1kr fe engine problems

I have seen the ants attack various other insects to protect their aphids and I suspect they do the same to the monarch eggs/larvae.
Although I’ve seen monarch caterpillars I’ve yet to see one survive to chrysalis. Common and Calotropis Gigantea are the only ones to be affected.

I too am in NJ (Central Shore area).

I don’t see anything actually on the leaves so still a big fat question mark. Today I sprayed some soap on the plants to kill off the aphids and notice most of the leaves on the 2 milkweed have numerous brown spots on the bottom of the leaves and a white coating on top of the leaves that looks like someone got a bit of white spray paint on them and what seems to me to be spider mites. Slugs and snails drink it, get drunk and drown. (B), large milkweed bug (Oncopeltus fasciatus) (C), small milkweed bug (Lygaeus kalmii) (D), and oleander aphid (Aphis nerii) (E). When you spray, be sure to avoid any clusters of Monarch eggs that are growing on the affected plants. These other insects that also need to eat milkweed to complete their life cycles are not the problem that is causing a decline in monarch butterfly populations.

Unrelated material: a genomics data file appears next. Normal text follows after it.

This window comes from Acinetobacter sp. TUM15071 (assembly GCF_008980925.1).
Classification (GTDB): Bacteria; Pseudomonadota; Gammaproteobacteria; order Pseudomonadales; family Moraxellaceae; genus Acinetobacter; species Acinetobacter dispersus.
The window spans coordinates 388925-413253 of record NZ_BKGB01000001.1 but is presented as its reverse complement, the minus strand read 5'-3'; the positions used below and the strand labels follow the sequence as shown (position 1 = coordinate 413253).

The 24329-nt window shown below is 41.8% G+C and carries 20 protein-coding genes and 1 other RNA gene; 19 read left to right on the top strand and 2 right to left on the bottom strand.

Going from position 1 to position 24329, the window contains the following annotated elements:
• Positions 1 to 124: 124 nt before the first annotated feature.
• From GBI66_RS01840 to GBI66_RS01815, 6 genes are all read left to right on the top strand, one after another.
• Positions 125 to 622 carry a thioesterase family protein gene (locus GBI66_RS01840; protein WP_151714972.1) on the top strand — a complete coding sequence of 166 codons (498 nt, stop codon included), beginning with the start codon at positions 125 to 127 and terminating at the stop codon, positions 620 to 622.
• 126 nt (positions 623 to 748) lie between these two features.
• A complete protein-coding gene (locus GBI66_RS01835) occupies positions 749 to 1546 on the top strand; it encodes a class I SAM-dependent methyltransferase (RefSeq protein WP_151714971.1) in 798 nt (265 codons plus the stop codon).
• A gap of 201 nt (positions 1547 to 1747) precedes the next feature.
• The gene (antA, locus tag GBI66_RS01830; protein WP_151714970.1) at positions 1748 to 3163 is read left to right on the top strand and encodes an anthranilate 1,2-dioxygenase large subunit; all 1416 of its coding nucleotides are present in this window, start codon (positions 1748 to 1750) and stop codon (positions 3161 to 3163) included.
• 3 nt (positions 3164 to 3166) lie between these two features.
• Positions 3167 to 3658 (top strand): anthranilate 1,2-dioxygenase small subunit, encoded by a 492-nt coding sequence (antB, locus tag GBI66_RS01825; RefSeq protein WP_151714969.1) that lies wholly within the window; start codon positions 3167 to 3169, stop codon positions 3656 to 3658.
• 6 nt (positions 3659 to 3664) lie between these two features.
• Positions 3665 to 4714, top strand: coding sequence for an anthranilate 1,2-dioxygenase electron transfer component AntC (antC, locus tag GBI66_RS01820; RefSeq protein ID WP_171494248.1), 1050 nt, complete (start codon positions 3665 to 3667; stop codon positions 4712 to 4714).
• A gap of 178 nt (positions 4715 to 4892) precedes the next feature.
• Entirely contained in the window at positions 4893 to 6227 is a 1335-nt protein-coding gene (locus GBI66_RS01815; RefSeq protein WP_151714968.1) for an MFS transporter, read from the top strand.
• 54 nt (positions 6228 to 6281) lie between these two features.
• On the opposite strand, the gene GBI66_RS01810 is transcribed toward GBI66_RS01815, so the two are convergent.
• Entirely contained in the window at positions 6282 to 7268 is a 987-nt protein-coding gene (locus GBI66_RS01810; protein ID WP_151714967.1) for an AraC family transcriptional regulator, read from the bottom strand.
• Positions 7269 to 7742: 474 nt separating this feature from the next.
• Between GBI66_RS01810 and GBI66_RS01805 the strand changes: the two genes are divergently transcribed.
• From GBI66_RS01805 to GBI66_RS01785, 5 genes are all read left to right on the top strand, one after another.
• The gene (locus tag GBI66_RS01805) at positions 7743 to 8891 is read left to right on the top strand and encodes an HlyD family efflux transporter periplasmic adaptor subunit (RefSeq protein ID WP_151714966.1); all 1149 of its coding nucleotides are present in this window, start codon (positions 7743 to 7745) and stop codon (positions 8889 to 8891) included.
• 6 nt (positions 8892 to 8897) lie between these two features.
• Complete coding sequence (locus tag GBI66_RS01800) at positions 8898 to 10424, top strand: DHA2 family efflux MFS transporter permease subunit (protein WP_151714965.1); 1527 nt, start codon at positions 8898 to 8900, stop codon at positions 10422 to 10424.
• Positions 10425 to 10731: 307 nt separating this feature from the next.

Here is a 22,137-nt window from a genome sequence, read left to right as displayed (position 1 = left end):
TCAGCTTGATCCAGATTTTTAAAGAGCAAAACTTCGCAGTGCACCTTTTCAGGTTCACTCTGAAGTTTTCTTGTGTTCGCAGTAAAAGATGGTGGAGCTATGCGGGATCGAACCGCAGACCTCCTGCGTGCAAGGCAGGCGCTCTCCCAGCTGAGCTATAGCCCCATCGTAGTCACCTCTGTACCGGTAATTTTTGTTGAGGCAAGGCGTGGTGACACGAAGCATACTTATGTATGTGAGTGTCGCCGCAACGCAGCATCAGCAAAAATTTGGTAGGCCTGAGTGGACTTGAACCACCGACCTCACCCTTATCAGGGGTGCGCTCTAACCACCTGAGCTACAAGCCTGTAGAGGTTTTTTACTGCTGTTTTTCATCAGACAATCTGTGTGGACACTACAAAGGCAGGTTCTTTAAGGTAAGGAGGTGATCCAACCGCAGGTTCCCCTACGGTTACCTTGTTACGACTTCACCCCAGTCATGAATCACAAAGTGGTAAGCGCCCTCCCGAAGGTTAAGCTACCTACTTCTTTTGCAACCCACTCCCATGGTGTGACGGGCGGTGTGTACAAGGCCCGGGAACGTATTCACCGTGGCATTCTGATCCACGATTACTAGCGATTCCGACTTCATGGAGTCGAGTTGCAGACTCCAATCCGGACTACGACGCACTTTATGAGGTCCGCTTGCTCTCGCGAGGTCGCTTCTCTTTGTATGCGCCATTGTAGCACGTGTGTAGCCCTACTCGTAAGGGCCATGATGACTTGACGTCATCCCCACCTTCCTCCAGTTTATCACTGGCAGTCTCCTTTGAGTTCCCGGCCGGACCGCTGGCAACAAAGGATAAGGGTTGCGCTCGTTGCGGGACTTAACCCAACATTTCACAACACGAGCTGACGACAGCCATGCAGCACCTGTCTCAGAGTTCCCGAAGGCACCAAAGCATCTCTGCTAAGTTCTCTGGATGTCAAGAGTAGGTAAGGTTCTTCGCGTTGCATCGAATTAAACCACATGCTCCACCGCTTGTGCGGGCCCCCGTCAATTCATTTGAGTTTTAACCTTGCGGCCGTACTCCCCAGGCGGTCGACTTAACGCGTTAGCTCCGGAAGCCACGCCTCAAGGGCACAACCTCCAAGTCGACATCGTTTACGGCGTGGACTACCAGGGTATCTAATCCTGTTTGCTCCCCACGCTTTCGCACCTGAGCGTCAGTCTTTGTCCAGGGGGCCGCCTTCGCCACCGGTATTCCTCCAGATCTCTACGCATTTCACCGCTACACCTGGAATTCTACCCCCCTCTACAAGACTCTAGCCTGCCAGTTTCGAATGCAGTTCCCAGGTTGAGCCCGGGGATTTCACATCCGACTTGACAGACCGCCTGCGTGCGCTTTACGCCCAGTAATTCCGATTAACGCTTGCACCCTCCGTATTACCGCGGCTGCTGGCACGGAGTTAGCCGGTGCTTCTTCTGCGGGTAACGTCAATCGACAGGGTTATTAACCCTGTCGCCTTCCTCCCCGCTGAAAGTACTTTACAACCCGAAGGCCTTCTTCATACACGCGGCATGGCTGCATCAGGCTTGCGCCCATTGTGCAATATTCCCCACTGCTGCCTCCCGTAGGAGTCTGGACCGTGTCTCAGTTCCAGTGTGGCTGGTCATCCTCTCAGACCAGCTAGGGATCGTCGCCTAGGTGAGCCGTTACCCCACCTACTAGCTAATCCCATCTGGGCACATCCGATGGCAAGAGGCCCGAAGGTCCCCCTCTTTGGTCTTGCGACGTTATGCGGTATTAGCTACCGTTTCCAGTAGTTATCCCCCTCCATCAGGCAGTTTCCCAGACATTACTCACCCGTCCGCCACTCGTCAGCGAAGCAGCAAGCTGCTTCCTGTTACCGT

Big agriculture and big suburbia are the problem for monarch butterflies. Note that while monarch caterpillar populations can sometimes be significant in milkweed seed production fields, we have not seen crop scouting data suggesting any yield loss for growers. Its legs, pronotum (plate covering the thorax), head, and underside are uniformly black, but its elytra (forewings) are boldly marked in deep reddish orange and black. Is that normal also? i would take a photo and post here:

Insect Identification